Distribution of 168 words selected as moderately or strongly descriptive of three aspects of touch (sensory, emotional, evaluative). Note that the table is symmetrical around its major diagonal. Intersections of columns and rows in the table indicate words that were selected as describing both of those aspects listed at the head of the respective column and row. For example, 5 words were selected as descriptive of both sensory and evaluative aspects of touch


Aspect of touch




Aspect of touch













All three aspects


Table 2 also shows that no words were considered moderately or strongly descriptive of both sensory and emotional aspects of touch. That is, participants identified words as predominately belonging to the sensory or the emotional category, with minimal overlap between the two categories. As a result, in subsequent experiments analyses were conducted separately for emotional and sensory attributes.

To further reduce the candidate set of words, scatterplots were produced showing the mean within word ranks against the mean within aspect ranks for words that passed the initial selection for sensory (Fig. 1a) and emotional aspects of touch (Fig. 1b). All the sensory words passing the initial selection are shown in the small inset figure at the bottom left of Fig. 1a. The main region of Fig. 1a provides a closer look at the 66 words which lay in the shaded box of the inset figure. The shaded box includes words which lay in the top half of the mean sensory ranks for the within aspect ranking (≤75, abscissa), and less than or equal to 1.5 for the within word ranking (ordinate). The words within this region provide a candidate lexicon for the sensory category of touch. Note that vibrating appears twice in the plot (the points are linked by a dotted line in Fig. 1a), corresponding to the two appearances of vibrating in the initial list of words. The close proximity of the two points indicates good reliability in the assessment of the term with respect to the sensory aspect of touch.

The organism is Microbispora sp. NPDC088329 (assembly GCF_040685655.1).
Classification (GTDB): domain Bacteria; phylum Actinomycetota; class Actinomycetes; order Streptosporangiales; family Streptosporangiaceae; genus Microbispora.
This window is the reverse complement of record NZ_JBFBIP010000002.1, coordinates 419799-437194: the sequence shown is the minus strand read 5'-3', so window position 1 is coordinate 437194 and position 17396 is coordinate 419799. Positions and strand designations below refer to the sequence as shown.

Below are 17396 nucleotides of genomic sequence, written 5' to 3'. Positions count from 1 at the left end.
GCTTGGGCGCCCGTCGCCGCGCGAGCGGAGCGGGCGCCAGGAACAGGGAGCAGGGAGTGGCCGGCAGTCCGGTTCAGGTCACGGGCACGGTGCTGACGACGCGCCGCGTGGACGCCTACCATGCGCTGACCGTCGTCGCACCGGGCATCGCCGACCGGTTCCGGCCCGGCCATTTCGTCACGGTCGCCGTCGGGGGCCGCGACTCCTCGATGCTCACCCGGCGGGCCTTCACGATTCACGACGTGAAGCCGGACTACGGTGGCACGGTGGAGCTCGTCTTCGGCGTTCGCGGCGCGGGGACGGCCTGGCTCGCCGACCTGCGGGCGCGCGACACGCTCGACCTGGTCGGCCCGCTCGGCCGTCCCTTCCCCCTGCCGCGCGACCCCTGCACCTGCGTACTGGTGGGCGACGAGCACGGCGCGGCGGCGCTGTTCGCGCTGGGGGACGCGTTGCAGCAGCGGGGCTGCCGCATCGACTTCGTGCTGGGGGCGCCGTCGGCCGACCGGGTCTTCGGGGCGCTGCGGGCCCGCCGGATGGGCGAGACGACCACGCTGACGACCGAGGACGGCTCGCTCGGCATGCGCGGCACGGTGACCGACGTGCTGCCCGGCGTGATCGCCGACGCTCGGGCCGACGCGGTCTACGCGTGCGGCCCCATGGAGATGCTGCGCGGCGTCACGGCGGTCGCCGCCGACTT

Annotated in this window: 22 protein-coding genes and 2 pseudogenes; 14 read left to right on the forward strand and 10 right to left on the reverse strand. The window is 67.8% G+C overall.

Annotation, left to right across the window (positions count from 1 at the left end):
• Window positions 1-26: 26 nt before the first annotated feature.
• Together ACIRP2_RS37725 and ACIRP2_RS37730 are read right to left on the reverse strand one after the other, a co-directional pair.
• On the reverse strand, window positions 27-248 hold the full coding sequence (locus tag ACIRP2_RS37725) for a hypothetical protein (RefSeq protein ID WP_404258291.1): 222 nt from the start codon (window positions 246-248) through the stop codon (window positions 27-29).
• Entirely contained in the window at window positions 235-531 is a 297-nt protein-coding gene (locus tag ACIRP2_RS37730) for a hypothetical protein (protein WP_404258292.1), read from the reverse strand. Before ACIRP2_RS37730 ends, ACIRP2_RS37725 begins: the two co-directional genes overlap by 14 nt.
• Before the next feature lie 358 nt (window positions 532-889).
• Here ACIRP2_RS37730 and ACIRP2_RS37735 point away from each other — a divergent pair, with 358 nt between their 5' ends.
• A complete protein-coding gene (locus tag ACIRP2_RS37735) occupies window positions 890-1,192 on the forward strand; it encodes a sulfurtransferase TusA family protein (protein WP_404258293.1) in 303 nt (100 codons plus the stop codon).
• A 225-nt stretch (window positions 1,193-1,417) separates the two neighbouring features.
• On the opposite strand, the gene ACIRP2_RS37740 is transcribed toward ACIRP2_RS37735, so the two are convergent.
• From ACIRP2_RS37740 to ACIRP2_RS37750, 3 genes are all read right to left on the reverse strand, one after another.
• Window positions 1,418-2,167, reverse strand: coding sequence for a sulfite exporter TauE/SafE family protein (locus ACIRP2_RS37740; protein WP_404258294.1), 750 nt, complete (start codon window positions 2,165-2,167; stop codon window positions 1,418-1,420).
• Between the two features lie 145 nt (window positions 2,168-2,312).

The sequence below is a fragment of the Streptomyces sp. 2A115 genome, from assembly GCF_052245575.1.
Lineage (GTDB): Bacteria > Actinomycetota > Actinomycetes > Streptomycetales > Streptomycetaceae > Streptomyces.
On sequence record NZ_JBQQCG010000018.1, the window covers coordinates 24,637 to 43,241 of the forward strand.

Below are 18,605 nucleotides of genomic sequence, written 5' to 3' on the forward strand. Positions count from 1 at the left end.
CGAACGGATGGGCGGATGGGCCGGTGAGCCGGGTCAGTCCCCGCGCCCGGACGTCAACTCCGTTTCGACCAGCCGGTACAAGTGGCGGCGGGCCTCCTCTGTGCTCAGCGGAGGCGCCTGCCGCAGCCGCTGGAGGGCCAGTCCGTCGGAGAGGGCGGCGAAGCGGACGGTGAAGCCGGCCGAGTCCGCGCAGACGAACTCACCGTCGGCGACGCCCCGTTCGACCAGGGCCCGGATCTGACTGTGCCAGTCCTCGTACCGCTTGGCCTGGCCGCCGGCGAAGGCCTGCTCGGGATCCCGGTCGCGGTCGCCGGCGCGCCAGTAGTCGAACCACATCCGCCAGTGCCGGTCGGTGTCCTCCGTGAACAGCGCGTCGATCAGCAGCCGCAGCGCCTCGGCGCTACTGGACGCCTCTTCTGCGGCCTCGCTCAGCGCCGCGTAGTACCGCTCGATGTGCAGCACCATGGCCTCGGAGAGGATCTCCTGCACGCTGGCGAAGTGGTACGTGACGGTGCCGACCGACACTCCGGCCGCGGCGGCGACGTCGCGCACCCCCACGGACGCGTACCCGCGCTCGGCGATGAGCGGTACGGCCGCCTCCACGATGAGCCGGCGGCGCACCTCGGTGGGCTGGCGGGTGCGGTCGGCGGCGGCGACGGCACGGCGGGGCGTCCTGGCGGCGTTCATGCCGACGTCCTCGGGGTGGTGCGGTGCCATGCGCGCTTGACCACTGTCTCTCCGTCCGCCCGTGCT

Fig. 1